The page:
Transportation planning in a continuously growing metropolis is challenging. Nodeon’s solutions remove the need for a prognosticator from the equation.
Helsinki is expected to grow into a city with a population of 860,000 by 2050. By then, the population of the entire metropolitan area is expected to have risen to two million.
Although the portion of private car traffic is thought to be smaller in the future than it now is, its volume is still expected to grow slightly from the current volume by 2040.
This poses its challenges for transportation planning, particularly as space is already scarce and given that the space used for transportation will not increase, even in the future.
A compact and constantly developing urban structure requires a traffic system as efficient as possible, in which you must also be able to account for the needs of space-conserving modes of transport, such as public transport as well as pedestrians and cyclists. It is also important to understand the current traffic situation, particularly in terms of vehicular traffic.
Nodeon investigated the passing through traffic of central Helsinki in the winter of 2018, under extremely
ANALYSIS OF TRAFFIC FLOWS AS SUPPORT FOR PLANNING PROJECTS
Nodeon’s Traffic flow measurement and analysis solution was carried out in Helsinki in the winter of 2018. The collected data significantly increased the city’s understanding of the vehicular traffic in the very centre of the city and the composition of that traffic.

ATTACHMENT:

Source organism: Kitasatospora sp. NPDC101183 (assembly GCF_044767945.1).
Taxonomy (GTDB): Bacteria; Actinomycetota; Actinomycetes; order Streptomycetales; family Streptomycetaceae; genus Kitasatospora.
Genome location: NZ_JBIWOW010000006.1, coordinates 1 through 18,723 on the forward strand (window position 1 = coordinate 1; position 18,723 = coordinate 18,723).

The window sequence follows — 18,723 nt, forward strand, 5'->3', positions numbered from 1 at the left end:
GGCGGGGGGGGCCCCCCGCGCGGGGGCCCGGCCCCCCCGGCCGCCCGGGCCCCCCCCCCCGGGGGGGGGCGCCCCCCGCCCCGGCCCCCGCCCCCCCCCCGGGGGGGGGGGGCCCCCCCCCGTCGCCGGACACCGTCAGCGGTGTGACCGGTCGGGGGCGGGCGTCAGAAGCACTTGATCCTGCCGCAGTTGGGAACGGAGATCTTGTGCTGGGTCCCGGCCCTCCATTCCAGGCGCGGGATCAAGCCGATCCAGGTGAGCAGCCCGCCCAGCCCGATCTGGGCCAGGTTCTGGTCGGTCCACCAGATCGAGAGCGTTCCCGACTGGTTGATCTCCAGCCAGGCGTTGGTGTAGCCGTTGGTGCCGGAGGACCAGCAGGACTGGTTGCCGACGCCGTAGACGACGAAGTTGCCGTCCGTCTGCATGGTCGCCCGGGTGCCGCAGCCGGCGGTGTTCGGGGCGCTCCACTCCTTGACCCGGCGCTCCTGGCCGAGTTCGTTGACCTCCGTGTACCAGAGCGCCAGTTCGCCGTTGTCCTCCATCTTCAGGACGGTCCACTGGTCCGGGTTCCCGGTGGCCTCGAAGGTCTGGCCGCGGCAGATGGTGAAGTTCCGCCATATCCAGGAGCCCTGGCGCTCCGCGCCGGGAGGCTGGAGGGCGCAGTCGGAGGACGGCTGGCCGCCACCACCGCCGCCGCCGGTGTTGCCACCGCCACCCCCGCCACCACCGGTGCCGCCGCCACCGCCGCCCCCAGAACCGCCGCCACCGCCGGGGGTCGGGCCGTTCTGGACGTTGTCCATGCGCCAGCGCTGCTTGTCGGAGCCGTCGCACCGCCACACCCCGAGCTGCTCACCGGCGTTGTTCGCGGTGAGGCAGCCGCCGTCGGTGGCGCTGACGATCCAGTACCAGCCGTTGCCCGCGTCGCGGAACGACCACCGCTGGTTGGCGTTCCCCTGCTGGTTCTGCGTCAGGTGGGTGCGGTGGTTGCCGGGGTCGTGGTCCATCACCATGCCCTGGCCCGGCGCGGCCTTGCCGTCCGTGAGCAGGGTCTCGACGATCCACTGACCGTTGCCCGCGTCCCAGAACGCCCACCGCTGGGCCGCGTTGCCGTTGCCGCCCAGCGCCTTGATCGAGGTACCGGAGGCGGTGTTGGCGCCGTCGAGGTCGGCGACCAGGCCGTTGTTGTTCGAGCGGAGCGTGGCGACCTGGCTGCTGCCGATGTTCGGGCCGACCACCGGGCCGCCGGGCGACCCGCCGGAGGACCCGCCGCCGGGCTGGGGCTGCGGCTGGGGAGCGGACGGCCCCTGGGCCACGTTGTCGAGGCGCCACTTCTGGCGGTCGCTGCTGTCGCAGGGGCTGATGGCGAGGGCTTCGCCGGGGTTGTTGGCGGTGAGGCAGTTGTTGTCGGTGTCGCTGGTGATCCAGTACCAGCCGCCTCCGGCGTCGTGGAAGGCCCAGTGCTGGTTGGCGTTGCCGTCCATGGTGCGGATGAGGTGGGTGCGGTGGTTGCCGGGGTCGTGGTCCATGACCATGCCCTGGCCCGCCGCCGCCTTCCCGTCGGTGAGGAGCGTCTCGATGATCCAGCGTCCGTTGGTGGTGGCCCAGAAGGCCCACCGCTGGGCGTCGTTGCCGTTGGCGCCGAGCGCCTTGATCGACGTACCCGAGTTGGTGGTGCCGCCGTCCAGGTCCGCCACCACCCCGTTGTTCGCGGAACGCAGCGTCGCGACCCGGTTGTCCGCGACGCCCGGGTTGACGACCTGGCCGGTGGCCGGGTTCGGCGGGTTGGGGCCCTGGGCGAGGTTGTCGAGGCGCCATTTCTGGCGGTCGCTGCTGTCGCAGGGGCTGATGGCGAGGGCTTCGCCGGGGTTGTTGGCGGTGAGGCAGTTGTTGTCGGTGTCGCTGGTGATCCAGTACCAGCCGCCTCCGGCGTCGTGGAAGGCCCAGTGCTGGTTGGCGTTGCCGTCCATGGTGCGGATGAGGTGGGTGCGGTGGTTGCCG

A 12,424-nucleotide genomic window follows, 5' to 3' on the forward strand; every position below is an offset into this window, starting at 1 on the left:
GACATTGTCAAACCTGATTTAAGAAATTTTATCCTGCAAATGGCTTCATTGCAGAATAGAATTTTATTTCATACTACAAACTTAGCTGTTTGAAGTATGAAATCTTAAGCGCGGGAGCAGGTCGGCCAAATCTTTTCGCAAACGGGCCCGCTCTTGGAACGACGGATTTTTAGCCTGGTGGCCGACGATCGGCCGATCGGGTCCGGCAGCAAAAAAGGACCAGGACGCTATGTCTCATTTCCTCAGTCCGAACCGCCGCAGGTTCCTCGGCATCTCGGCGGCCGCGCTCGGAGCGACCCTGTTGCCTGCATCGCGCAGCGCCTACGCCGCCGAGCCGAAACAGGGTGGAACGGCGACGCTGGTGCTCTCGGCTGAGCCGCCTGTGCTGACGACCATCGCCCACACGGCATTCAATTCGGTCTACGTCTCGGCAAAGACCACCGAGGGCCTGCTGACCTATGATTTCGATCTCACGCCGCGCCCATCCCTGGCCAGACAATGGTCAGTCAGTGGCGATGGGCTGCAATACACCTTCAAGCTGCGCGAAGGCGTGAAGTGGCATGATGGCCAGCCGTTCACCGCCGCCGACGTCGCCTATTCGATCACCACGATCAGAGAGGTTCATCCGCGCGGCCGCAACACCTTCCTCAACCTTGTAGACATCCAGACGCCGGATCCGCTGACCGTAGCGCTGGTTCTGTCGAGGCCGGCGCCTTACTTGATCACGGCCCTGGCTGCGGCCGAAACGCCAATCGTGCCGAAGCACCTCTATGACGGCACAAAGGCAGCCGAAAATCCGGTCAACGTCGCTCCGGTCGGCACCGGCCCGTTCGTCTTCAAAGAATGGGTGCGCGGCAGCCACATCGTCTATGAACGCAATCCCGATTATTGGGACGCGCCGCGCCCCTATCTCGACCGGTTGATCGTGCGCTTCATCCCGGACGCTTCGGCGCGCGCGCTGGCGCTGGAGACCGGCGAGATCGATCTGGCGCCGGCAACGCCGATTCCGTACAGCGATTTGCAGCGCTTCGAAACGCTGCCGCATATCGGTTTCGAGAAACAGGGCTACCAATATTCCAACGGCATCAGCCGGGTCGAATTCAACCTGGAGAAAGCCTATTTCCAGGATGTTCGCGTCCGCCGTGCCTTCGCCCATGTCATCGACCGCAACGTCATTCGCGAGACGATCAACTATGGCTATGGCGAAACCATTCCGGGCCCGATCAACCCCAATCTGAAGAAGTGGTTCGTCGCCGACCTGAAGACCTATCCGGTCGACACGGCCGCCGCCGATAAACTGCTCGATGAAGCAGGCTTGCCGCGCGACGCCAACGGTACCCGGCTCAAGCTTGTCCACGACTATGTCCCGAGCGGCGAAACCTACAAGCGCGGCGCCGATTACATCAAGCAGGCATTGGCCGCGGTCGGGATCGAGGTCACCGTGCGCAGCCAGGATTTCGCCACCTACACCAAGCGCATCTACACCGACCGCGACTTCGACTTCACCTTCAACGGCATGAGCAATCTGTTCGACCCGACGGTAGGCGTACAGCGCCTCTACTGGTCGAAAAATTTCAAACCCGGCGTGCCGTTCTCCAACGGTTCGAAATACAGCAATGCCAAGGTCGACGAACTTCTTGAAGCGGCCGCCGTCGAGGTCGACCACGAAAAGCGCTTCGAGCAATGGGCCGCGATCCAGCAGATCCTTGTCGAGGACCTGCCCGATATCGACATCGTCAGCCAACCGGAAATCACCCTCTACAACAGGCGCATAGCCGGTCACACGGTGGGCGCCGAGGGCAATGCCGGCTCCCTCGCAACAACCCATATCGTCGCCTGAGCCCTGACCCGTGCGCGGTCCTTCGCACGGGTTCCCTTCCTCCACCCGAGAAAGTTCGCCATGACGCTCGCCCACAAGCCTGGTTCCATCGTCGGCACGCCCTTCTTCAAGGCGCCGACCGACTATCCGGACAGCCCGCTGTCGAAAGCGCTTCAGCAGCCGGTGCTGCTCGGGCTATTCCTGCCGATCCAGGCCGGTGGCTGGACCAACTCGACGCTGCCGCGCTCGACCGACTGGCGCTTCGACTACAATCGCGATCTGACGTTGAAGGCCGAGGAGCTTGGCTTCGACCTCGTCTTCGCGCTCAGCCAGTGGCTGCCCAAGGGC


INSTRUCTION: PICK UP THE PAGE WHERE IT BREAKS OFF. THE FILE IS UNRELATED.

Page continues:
The origin area analysis yielded information on, among other things, the registration locations of the vehicles which passed the measuring points, right down to the areas of postal codes. The registration location helped in finding out the commuter traffic’s probable point of origin (= home) in the morning and its destination in the afternoon. The results also provided data on the emission values of the vehicle flows and on the composition of the motive powers.
Nodeon measured the traffic on the lanes heading to the very centre of the city, in addition to which the project also included extensive measurements of the passing through traffic in that area. Precise data on traffic destinations, emissions and origin areas was produced in Nodeon’s Smart City cloud environment.
The passing through traffic was also measured and analysed in the east-to-west and west-to-east directions.
Petri Blomqvist, Transport and Traffic Engineer at Streets and Traffic Planning division of the City of Helsinki:
“The automatic identification of vehicles’ registration selected as the research method for the city centre’s passing through traffic and the simultaneous traffic counting with induction counters proved to be a functional solution. At the same time, we received useful information on the vehicles’ registration locations, their categorisation and the probable originlocations of the cars in the morning traffic and destinations in the afternoon traffic.”